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Topic: Write TCC CC while counter is running not always succeed - Arduino Zero (Read 820 times) previous topic - next topic


I'm trying to generate the attached waveforms repeatedly.
GCLK5 is 2MHz and CC0 = 9 for period of 10usec in NFRQ.
To disable CC2 from altering I write it with value higher than CC1 but write not alwas succeed and the CC2 waveform is inverted every few seconds randomaly.
The write to CC2 is triggered by MC0 interrupt at CC0 = 5 and should complete before double buffer update at CC0 = 9.

I tried without success:
1. Lower frequency using higher GCLK divider values or TCC period.
2. Similar approach in NPWM and DSTOP.
3. Disable double buffering in TCC0 initialization:
   while (TCC0->SYNCBUSY.bit.CTRLB);

Thank you in advance for helping.

This is GCLK5:

REG_GCLK_GENDIV = GCLK_GENDIV_DIV(24) | // Set the clock divisor
                  GCLK_GENDIV_ID(5);         // Set the clock generator ID to 5
while (GCLK->STATUS.bit.SYNCBUSY);           // Wait for the bus to synchronise
// Connect the 48MHz clock source to generic clock generator 5 and enable its outputs
REG_GCLK_GENCTRL = GCLK_GENCTRL_OE |          // Enable the generic clock 5's outputs
                   GCLK_GENCTRL_IDC |         // Ensure the duty cycle is about 50-50 high-low
                   GCLK_GENCTRL_GENEN |       // Enable the clock generator 5
                   GCLK_GENCTRL_SRC_DFLL48M | // Set source to be 48MHz clock  Note: for 8MHz source use GCLK_GENCTRL_SRC_OSC8M
                   GCLK_GENCTRL_ID(5);        // Set the clock generator ID to 5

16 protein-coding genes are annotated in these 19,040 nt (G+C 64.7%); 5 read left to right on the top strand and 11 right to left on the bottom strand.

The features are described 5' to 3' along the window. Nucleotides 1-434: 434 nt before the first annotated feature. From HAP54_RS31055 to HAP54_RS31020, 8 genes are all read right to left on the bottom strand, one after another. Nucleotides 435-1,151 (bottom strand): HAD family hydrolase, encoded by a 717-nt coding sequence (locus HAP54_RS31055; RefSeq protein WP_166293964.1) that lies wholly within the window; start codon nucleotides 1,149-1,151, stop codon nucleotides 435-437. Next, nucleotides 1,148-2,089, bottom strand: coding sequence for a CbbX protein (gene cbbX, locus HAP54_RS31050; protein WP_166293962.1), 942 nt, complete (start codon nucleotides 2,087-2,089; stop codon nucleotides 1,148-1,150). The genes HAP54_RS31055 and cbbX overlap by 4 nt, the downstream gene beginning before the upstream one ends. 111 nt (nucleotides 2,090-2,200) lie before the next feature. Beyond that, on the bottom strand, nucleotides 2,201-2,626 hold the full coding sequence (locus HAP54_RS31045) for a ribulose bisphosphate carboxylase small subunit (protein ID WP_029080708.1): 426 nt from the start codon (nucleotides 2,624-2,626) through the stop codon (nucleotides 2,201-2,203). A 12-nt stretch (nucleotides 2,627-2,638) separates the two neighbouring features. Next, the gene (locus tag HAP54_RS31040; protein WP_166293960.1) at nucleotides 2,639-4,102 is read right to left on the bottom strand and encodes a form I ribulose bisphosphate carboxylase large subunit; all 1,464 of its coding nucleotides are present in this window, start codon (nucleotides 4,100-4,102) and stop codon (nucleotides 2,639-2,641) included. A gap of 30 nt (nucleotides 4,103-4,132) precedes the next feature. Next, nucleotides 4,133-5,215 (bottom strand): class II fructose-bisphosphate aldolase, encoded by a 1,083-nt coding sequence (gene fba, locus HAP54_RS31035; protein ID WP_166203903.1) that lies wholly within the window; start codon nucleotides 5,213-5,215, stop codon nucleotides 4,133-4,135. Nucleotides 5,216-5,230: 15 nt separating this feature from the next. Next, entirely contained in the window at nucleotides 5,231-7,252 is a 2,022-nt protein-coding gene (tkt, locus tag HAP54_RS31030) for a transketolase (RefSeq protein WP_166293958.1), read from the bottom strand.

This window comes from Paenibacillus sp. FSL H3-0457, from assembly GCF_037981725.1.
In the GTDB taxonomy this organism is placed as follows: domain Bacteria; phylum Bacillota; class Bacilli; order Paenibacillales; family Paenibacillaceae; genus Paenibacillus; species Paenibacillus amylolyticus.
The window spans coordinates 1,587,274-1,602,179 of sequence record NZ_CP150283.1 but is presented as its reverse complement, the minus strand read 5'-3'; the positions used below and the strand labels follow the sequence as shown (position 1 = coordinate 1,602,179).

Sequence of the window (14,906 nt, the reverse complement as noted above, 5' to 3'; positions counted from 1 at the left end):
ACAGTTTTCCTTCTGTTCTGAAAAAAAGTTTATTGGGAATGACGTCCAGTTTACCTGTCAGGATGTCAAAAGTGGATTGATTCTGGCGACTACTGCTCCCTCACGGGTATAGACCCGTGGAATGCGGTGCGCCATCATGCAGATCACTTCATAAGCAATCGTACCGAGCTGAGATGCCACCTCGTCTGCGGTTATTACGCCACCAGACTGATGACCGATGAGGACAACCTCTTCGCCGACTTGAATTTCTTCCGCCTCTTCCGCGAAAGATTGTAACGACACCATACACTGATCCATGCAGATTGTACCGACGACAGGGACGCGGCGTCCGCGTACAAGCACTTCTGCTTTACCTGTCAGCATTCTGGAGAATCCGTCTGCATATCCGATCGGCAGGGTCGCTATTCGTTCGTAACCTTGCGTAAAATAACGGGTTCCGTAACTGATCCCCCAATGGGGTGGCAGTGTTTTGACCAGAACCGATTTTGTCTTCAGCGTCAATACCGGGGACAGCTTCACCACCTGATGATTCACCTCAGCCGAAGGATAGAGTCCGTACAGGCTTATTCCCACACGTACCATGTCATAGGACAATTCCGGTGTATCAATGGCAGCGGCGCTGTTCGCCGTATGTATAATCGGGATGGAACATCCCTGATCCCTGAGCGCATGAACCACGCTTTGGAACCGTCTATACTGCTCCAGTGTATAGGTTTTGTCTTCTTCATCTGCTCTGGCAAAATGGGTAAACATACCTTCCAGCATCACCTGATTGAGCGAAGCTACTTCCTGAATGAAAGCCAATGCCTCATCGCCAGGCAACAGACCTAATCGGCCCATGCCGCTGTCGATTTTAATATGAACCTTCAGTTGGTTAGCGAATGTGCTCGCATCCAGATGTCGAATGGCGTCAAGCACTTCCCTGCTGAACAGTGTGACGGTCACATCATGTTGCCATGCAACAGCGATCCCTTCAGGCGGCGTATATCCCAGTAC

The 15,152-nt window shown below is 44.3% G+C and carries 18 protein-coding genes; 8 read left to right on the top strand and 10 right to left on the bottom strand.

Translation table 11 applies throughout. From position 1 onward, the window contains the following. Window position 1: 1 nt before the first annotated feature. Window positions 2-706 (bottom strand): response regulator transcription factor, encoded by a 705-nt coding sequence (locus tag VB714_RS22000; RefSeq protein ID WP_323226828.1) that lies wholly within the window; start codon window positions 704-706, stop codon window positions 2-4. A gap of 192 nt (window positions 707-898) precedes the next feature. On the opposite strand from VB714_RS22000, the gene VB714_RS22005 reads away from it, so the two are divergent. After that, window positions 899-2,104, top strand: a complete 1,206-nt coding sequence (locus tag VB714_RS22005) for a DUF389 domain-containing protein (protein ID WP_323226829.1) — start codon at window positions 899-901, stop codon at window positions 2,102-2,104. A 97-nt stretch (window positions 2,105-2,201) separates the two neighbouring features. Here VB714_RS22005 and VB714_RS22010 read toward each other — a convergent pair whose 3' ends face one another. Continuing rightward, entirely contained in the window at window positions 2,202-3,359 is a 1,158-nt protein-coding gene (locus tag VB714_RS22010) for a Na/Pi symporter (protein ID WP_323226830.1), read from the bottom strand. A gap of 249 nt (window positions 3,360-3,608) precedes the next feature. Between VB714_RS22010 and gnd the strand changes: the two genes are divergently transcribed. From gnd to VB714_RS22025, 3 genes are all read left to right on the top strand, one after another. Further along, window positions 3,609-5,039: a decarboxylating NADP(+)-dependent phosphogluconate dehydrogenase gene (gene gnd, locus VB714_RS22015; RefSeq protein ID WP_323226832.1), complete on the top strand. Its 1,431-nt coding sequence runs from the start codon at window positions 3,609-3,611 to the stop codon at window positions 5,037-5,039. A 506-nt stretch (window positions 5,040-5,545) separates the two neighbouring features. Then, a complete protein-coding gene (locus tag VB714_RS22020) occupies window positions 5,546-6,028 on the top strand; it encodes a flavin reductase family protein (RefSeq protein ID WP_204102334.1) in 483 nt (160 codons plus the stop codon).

while (GCLK->STATUS.bit.SYNCBUSY);            // Wait for the bus to synchronise

This is TCC0:

// Feed GCLK5 to TCC0 and TCC1
REG_GCLK_CLKCTRL = GCLK_CLKCTRL_CLKEN |       // Enable the generic clock
                   GCLK_CLKCTRL_GEN_GCLK5 |   // on GCLK5
                   GCLK_CLKCTRL_ID_TCC0_TCC1; // Feed the GCLK5 to TCC0 and TCC1
while (GCLK->STATUS.bit.SYNCBUSY);            // Wait for synchronization
REG_TCC0_WAVE |= TCC_WAVE_WAVEGEN_NFRQ | // Setup normal frequency - toggle between 0 and top
                               TCC_WAVE_POL2;          // invert cc2

while (TCC0->SYNCBUSY.bit.WAVE);        // Wait for synchronization

REG_TCC0_PER = 9;      // TCC0 period
while (TCC0->SYNCBUSY.bit.PER); // Wait for synchronization
REG_TCC0_CC0 = 5;               // TCC0 CC0 - D23/PB10/WO[4]
while (TCC0->SYNCBUSY.bit.CC0); // Wait for synchronization
REG_TCC0_CC2 = 10;              // TCC0 CC2 - D23/PA12/WO[6]
while (TCC0->SYNCBUSY.bit.CC2); // Wait for synchronization

// map tcc0 to port PB10
PORT->Group[g_APinDescription[23].ulPort].PINCFG[g_APinDescription[23].ulPin].bit.PMUXEN = 1;
PORT->Group[g_APinDescription[23].ulPort].PMUX[g_APinDescription[23].ulPin >> 1].reg |= PORT_PMUX_PMUXE_F; // even

// map tcc0 to port PA12
PORT->Group[g_APinDescription[22].ulPort].PINCFG[g_APinDescription[22].ulPin].bit.PMUXEN = 1;
PORT->Group[g_APinDescription[22].ulPort].PMUX[g_APinDescription[22].ulPin >> 1].reg |= PORT_PMUX_PMUXE_F; // even

// enable tcc0
REG_TCC0_CTRLA |= TCC_CTRLA_PRESCALER_DIV1 | // Set prescaler to 1
                  TCC_CTRLA_ENABLE;          // Enable TCC0
while (TCC0->SYNCBUSY.bit.ENABLE);           // Wait for synchronization

REG_TCC0_INTENSET = TCC_INTENSET_MC0; // Enable compare channel 0 (CC0) interrupt

NVIC_SetPriority(TCC0_IRQn, 0); // Set the Nested Vector Interrupt Controller (NVIC) priority for TCC0 to 0 (highest)
NVIC_EnableIRQ(TCC0_IRQn);      // Connect the TCC0 timer to the Nested Vector Interrupt Controller (NVIC)

This is the interrupt handler: